The story of Sampha in 7 songs

The story of Sampha in 7 songs

Last night, Sampha deservedly picked up the Mercury Prize for his debut full length album, Process, which came out early this year. It’s been a long road for Sampha to get to this point, as many will know, seeing as his voice seems to have been floating in the ether on such a wide variety of releases going back years. If you were to follow Sampha’s path through his various musical releases, productions and features, you could spend a whole afternoon bathed in that smooth and sultry voice. However, if you don’t have time to dig that deep, here are 7 songs that tell the story of Sampha.

Sampha – ‘Rainstars’ (2010)

Sampha’s debut EP, Sundanza, on Young Turks came out in 2010, and from the photo of his childhood self on the cover, it shows the artist in a fledgeling state. ‘Rainstars’ is a highlight from the collection and shows off his abilities with layering pianos and other production techniques. It also seems that he’s shy to show off that wonderful falsetto of his, remaining mainly in his lower register throughout.

SBTRKT – ‘Trials Of The Past’ (feat. Sampha) (2011)

Surely, the moment when Sampha’s voice truly started to creep into the public consciousness was on his three fantastic appearances on SBTRKT’s self-titled debut album in 2011. His contributions to the album became so intrinsic to SBTRKT’s sound that people naturally assumed that he was a permanent member. Of the three features from SBTRKT, ‘Trials Of The Past’ is probably the standout, with Sampha expertly sashaying his way around SBTRKT’s low throbbing bass and heady electronics. This leads into an impassioned and irresistible chorus that utilises his voice perfectly to evoke the images of haunting memories.

Sampha – ‘Can’t Get Close’ (2013)

Sampha’s second solo release was another EP, Dual, released in 2013. By this point his star had risen enough to give him more confidence, and throughout the 6-track collection you can start to hear the artist we know and love today. This is most evident on the closing track, ‘Can’t Get Close’, which, like much of his best work, seems to take cues from songs of praise and spiritual sources. Over a bed of multi-tracked vocals, Sampha nods to his parents and then laments his inability to connect with someone he’s desperate not to lose. It opens up a chasm of sadness inside the listener – something he’s been able to do time and time again over the years.

Drake – ‘Too Much’ (feat. Sampha) (2013)

Having already got features with SBTRKT and Jessie Ware under his belt, Sampha found himself getting a call from rap superstar Drake, and he couldn’t exactly say no to that. His contribution to ‘Too Much’ is so simple yet captivating that fans demanded that he release a solo version of it – which he eventually did. But it’s nice to hear him trading off somber sentiments between personal verses from the Toronto rapper, each adding an even deeper level of humanity to the other’s words.

Solange – ‘Don’t Touch My Hair’ (feat. Sampha) (2016)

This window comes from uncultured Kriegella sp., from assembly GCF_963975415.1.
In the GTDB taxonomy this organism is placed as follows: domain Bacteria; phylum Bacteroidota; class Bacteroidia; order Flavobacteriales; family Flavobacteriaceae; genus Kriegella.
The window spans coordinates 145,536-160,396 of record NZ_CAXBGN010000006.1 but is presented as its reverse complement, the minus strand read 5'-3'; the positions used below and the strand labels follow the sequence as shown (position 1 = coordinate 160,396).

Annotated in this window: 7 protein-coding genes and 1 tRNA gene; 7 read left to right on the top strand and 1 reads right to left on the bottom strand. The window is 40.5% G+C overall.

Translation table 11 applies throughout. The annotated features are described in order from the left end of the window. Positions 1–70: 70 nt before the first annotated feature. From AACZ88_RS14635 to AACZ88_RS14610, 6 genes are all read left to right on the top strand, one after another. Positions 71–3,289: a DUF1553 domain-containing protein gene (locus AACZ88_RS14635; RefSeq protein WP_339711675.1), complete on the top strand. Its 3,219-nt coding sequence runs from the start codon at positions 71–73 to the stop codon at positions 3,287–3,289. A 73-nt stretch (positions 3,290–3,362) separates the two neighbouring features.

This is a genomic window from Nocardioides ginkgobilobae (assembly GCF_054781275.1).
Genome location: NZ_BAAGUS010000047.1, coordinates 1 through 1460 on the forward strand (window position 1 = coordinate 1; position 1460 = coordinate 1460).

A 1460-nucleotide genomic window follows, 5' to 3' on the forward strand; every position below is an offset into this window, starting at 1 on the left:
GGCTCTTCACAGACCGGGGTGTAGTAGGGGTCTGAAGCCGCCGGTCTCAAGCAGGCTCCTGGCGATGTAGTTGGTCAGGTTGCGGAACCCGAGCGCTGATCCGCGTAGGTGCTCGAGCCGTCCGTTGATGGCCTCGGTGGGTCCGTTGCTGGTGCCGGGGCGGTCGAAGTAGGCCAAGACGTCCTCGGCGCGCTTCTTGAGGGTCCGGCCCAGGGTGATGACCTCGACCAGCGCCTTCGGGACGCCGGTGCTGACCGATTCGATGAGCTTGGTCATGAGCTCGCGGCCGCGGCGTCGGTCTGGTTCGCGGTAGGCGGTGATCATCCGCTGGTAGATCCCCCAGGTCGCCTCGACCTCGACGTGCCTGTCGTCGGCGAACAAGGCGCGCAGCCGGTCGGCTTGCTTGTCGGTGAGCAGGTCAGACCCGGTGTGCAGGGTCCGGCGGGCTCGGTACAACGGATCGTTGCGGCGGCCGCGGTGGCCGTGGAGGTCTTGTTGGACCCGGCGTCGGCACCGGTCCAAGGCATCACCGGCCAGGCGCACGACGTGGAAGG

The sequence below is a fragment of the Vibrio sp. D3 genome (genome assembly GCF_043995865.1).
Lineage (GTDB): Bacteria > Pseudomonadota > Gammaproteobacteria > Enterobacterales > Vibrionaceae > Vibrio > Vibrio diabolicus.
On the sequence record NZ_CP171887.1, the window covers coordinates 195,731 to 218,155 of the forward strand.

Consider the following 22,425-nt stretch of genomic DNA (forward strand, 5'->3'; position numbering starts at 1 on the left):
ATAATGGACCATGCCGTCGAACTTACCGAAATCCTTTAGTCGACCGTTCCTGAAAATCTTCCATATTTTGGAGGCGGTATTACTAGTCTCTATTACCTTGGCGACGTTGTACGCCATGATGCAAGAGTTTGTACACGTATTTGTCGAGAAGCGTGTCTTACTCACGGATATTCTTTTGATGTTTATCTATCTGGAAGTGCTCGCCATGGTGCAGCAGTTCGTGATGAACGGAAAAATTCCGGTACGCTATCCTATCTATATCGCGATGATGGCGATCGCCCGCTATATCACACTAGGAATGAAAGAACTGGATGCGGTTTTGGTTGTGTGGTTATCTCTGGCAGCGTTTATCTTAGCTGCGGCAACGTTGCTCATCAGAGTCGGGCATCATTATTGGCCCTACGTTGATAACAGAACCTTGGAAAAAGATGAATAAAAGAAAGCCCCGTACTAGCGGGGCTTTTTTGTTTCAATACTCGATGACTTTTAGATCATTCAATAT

The next few years were relatively quiet for Sampha; he spent some time producing for the likes of FKA Twigs and did some features with Katy B and Bullion, but much of his time was spent tending to his mother, whose cancer had returned.

Sampha came exploding back on to the scene in 2016 with his feature on ‘Don’t Touch My Hair’, a stand-out from Solange’s world-conquering third album A Seat At The Table. In the sublimely understated song he slides into the chorus accompanied by a wash of gauzy brass, adding depth to his simple, passively confrontational singing. He slots in comfortably next to Solange, so much so that this surely can’t be the last time we hear these two together on a song.

Sampha – ‘Blood On Me’ (2016)

After literally half a decade of waiting, towards the end of 2016 Sampha finally announced that he would be bringing out an album in early 2017 called Process. With the announcement came the blazing single ‘Blood On Me’, which presented Sampha in a way we’d never heard him before. Fierce and forceful, atop a propulsive, knocking beat his images tumble out in a flurry of emotion. This all builds builds to a truly totemic chorus, where perhaps for the first time we heard the full force of Sampha at the height of his power and confidence.

Sampha – ‘(No One Knows Me) Like The Piano’ (2017)

Perhaps the key track from Process, his debut album, is the most stripped down and personal. ‘(No One Knows Me) Like The Piano’ places Sampha in his mother’s house, learning to love and play music at the piano bench. The song’s musical simplicity perfectly accentuates Sampha’s tale of growth and self-discovery. It’s likely that the Mercury panel had already decided the winner before his performance last night, but his stirring rendition of this song at the ceremony surely convinced any who were on the fence beforehand that he was the rightful winner this year.

Rob Hakimian

Rob has been writing about music for over a decade now, having been seduced into the endless world of discovering and sharing new music when he was a student. He has always felt a strong desire to share enthusiastic words on his favourite new albums, tracks and acts, and he has done this through outlets including Beats Per Minute, Consequence of Sound, The 405 and now Music Crowns.

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